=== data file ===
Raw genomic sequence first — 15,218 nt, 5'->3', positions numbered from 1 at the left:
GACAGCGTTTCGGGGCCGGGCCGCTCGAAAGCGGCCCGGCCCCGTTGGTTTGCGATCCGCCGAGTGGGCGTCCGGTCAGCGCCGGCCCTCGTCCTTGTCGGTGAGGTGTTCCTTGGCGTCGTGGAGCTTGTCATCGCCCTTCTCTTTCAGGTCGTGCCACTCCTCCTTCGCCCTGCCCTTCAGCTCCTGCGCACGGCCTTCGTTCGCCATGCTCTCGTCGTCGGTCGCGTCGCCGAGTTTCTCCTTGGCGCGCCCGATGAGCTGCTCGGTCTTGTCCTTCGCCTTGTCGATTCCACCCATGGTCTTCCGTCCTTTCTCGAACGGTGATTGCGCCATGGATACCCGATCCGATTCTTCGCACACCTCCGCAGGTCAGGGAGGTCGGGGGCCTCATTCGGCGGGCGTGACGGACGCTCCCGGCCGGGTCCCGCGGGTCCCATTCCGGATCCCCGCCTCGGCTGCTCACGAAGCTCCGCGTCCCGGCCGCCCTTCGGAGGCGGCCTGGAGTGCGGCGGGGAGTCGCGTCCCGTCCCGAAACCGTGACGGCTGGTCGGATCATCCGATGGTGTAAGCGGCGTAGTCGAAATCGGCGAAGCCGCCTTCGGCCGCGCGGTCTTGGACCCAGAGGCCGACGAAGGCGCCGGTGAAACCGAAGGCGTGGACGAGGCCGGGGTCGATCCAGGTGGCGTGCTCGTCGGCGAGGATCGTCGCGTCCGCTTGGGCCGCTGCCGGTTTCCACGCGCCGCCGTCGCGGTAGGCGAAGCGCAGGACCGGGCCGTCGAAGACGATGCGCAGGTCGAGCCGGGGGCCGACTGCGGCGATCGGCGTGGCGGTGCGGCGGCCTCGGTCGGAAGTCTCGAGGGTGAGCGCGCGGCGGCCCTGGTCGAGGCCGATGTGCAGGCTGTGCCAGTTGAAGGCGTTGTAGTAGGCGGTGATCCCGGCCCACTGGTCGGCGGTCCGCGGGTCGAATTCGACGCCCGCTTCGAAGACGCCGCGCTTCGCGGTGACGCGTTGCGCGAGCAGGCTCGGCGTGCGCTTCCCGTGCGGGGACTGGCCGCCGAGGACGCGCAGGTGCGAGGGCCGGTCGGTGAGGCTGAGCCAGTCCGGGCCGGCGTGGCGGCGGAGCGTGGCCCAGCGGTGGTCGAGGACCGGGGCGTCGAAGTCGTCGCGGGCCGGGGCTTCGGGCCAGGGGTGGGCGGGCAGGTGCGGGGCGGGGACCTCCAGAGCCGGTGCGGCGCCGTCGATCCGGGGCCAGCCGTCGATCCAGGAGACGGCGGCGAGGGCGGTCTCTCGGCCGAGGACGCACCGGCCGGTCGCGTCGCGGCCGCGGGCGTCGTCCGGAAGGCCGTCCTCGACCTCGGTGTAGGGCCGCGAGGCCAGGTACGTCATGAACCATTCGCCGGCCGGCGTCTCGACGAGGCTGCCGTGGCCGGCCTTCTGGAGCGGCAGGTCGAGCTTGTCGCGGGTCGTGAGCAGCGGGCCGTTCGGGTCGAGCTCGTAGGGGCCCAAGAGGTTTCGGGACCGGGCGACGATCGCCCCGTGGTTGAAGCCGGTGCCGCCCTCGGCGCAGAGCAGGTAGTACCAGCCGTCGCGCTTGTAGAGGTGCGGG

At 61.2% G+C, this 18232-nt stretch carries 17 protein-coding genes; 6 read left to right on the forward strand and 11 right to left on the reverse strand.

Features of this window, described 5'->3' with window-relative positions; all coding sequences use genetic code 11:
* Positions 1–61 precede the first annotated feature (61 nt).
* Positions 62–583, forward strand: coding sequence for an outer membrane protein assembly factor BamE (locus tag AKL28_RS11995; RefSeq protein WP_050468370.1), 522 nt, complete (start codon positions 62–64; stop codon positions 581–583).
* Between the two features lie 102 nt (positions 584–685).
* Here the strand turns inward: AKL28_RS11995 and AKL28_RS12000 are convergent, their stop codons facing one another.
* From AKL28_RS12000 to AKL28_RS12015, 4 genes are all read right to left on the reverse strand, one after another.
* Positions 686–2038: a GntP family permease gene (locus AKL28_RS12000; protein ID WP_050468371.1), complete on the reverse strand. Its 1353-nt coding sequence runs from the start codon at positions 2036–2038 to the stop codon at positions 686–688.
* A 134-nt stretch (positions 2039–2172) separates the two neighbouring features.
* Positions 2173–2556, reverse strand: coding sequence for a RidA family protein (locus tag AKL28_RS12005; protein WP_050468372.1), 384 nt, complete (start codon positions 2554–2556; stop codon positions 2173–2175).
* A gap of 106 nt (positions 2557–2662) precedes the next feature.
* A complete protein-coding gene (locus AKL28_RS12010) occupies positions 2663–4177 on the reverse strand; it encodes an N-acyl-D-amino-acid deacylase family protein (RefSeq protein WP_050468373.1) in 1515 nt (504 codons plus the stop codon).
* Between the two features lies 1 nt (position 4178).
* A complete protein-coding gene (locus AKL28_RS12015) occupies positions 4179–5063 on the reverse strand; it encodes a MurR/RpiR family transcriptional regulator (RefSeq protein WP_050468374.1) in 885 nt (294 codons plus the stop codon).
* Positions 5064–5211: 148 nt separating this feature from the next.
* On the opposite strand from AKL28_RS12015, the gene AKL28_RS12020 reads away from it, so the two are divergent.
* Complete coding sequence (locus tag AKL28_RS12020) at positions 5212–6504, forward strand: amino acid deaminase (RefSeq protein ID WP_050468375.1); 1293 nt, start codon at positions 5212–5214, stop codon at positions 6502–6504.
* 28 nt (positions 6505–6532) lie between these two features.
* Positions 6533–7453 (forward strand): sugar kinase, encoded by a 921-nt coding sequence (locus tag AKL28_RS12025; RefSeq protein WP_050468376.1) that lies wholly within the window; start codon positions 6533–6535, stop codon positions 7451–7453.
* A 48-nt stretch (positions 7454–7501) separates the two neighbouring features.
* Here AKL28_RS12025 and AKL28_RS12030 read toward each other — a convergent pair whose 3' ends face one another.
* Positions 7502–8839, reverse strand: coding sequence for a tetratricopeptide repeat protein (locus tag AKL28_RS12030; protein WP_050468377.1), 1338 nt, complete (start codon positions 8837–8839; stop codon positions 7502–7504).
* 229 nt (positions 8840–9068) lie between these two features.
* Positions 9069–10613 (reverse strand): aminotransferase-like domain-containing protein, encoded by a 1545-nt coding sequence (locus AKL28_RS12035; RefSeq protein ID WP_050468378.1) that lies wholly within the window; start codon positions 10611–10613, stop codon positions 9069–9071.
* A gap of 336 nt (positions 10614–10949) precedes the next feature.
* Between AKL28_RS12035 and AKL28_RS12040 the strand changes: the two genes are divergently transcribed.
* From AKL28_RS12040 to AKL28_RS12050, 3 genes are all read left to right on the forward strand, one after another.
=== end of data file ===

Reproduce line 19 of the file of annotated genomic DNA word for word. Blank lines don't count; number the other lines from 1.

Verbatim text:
* Complete coding sequence (locus tag AKL28_RS12020) at positions 5212–6504, forward strand: amino acid deaminase (RefSeq protein ID WP_050468375.1); 1293 nt, start codon at positions 5212–5214, stop codon at positions 6502–6504.